This year (2020) marks a special chapter in the history of surf life saving in the Illawarra.
During 1980, almost 100 years after the first surf life saving clubs formed in the Illawarra, women became fully fledged life savers when they received their ‘bronze medallion’.
The bronze medallion course provides participants with the skills and knowledge of patrolling and surf awareness in order to be able to participate in lifesaving operations. This is the core award to be a surf lifesaver in Australia.
Surf Life Saving Illawarra deputy president, Dan Meehan said 2020 marks the 40th anniversary of the first women to do their ‘Bronze’ in the Illawarra, enabling them to be “full lifesavers”.
Dan played an important role in the historic milestone. He took the four women through their tests on Austinmer beach in 1980 and he has provided these photos for publication.
“I trained them when I was the ‘beachie’ there,” he said.
“A group (of girls) from Port Kembla were earlier, but they flew up to Coffs Harbour where it was warmer. These (women) were the first to do it in the Illawarra.”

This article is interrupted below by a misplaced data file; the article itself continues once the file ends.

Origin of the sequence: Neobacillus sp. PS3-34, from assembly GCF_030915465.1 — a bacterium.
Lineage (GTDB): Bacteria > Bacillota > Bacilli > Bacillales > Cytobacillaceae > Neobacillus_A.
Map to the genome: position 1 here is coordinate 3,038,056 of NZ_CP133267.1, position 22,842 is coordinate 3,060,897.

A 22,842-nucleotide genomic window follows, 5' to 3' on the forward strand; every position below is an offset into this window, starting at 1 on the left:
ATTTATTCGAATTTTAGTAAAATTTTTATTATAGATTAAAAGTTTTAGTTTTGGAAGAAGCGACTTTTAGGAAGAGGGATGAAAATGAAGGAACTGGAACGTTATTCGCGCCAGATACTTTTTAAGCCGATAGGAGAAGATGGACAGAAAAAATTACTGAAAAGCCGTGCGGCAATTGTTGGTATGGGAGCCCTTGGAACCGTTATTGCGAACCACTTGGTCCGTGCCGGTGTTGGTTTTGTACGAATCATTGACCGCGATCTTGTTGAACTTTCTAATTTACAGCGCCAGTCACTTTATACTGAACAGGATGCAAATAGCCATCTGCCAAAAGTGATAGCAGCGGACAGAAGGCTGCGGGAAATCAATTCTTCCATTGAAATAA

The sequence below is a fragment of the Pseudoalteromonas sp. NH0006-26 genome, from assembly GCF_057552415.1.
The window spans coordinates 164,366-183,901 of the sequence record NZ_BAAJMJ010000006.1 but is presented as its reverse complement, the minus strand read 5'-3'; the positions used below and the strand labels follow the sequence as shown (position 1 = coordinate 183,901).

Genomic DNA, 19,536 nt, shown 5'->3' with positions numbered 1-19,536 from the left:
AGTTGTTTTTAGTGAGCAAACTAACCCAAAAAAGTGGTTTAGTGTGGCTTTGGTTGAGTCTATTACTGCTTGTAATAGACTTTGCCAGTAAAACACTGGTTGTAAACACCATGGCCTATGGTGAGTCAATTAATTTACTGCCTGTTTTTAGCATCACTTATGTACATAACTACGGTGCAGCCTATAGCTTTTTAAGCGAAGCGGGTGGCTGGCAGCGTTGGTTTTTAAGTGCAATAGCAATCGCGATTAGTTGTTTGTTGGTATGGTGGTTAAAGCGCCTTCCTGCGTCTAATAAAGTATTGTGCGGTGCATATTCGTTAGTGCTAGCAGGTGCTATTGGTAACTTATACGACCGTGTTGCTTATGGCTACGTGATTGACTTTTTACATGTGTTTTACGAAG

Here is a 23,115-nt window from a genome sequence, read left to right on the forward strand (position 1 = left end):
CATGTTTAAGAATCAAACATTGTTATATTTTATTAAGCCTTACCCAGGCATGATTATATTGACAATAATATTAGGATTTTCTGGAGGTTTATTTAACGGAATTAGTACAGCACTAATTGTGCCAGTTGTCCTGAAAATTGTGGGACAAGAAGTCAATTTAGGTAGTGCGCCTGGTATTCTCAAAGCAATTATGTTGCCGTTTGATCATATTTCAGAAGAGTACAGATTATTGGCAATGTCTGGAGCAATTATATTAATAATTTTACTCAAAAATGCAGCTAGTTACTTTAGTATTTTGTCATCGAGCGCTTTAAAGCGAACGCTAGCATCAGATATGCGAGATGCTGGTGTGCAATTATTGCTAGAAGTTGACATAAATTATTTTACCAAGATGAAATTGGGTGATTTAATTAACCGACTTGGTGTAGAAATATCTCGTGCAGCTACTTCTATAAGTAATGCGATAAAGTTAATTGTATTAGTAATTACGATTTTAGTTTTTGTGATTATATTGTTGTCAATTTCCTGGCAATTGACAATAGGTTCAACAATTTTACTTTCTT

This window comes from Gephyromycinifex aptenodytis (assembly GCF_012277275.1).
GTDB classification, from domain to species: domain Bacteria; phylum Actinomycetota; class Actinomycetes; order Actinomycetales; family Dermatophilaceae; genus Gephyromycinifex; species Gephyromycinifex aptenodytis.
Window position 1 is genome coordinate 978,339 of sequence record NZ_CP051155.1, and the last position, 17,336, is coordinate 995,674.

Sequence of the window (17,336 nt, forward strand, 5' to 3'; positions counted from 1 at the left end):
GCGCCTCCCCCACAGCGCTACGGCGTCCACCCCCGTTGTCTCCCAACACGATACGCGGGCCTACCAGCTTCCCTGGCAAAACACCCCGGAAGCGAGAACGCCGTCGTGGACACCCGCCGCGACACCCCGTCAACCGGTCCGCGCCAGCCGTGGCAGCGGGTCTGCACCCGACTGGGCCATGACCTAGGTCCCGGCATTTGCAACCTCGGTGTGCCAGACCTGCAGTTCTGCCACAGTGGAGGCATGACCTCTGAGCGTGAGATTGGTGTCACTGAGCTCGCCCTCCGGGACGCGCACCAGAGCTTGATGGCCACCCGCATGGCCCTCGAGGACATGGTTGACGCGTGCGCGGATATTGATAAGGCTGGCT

The first four young women who successfully gained their bronze on an Illawarra beach were:
- Sue Martin
- Kathy Cox
- Myrilyn Endrulis
- Maryanne Spiers
From the four, Sue Martin is the only woman remaining in the region. These days Sue is with Sandon Point Surf Club, and is a theatre nurse at Wollongong Private Hospital.
Kathy Cox, who was pregnant during her bronze (but no one putting her through the test knew) was an Hawaiian surfer. She has since died while in the United States of America.
Myrilyn Endrulis lives today in Victoria, while Maryanne Spiers became Australia’s first female lifeguard with Wollongong City Council. These days she is in Bilgola Surf Club.
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